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A homeowner hires a plumber to repair a broken pipe. The pipe is behind a wall on the second floor of the house. To get to the pipe, the plumber first cuts a small access hole in the wall. He then makes the repair by splicing in a new section of pipe to replace the broken section.
The house has copper pipes. Therefore, the plumber must solder the joint between the new pipe and the existing pipe. Soldering is a process in which the joint is heated by a blowtorch, and a piece of soft metal, called solder, is melted into the joint to make a watertight connection.
The temperatures used in soldering are high enough to burn wood. Thus, soldering pipes inside walls requires great caution. With sufficient care, it is possible to solder inside a wall without starting a fire. For this reason, the local building code does not require the use of any special equipment when soldering inside walls. However, in the city where the plumber works, it is customary for plumbers to place a small asbestos blanket behind the pipe during soldering. The blanket shields any nearby wood from the heat, and reduces the risk of fire. The blankets are small, light, and easily inserted behind the pipes. The blankets cost approximately $10 each, and they are reusable.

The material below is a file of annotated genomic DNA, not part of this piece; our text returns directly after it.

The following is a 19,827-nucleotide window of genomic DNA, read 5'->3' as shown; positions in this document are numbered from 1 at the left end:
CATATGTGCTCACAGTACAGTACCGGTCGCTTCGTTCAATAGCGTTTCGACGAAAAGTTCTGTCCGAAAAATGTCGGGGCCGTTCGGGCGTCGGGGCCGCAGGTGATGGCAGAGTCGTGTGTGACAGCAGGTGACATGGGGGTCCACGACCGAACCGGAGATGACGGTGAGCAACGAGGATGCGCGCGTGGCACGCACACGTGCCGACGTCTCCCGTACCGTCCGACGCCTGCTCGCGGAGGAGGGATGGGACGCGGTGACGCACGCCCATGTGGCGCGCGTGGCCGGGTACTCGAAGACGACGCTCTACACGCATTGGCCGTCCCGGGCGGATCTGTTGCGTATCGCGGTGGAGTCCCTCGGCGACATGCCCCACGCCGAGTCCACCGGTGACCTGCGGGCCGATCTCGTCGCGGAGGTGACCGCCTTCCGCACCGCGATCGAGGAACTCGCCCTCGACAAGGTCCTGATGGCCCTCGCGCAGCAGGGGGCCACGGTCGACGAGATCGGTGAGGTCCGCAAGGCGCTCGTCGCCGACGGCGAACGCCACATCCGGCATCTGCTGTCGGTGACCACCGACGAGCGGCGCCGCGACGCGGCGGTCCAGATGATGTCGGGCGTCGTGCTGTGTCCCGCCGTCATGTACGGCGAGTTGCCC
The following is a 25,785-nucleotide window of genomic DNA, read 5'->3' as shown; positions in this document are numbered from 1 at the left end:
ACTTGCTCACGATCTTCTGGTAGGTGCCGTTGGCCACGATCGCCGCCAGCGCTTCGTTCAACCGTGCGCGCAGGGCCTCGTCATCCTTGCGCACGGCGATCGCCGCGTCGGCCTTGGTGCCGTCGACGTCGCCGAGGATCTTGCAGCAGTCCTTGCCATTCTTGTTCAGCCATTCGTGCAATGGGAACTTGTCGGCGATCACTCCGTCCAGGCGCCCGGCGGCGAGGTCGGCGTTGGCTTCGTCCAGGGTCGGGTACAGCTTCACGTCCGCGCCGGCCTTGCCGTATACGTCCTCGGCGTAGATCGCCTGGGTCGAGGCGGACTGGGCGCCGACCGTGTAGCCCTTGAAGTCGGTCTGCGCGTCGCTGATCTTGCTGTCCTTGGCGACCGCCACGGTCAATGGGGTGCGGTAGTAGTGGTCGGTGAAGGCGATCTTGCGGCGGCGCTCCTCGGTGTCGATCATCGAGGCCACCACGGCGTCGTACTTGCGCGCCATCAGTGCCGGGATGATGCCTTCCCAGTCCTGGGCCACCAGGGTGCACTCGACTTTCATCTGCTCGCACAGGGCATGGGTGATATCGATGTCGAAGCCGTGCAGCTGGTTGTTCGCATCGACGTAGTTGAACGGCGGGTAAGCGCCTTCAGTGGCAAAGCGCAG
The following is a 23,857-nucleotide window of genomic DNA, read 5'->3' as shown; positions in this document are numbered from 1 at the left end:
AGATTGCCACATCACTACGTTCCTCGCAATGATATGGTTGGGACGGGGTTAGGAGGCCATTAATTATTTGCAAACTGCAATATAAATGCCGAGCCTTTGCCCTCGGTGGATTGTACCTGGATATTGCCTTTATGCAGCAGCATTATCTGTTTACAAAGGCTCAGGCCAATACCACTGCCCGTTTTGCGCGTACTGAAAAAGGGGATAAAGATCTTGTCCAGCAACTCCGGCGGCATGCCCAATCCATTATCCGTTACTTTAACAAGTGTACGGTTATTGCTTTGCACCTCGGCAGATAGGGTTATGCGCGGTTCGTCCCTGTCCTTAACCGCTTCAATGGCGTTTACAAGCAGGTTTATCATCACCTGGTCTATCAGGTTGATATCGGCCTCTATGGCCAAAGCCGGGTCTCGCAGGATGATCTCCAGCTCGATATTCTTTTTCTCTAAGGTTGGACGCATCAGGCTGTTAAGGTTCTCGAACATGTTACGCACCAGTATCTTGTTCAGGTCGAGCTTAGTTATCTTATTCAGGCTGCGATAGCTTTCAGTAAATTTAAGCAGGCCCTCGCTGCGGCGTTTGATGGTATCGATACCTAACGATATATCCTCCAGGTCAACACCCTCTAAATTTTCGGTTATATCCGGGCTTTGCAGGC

The plumber solders the homeowner’s pipe without using anything to shield the wall from heat. When the repair is finished, the plumber fails to notice that a piece of wood inside the wall has started to smolder as a result of the soldering operation. The homeowner, distracted by other tasks, does not go upstairs to inspect the repair. Approximately one hour later, the smoldering wood inside the wall bursts into flame and starts a fire, which damages the house.
The homeowner sues the plumber on a theory of negligence. At trial, the homeowner’s expert witness testifies that the use of an asbestos blanket is customary throughout the plumbing trade when soldering inside a wall. The expert also testifies that this custom reduces the risk of fire by 75 percent. Additionally, the expert states that aside from not using the blanket, the plumber did a competent job of repairing the pipe.
The judge instructs the jurors that when assessing negligence, they may consider the plumber’s failure to use an asbestos blanket. The plumber objects to this instruction, arguing that the use of a blanket is not required by law, and would not have eliminated the risk of fire. The judge overrules the plumber’s objection, and the jury finds in favor of the homeowner.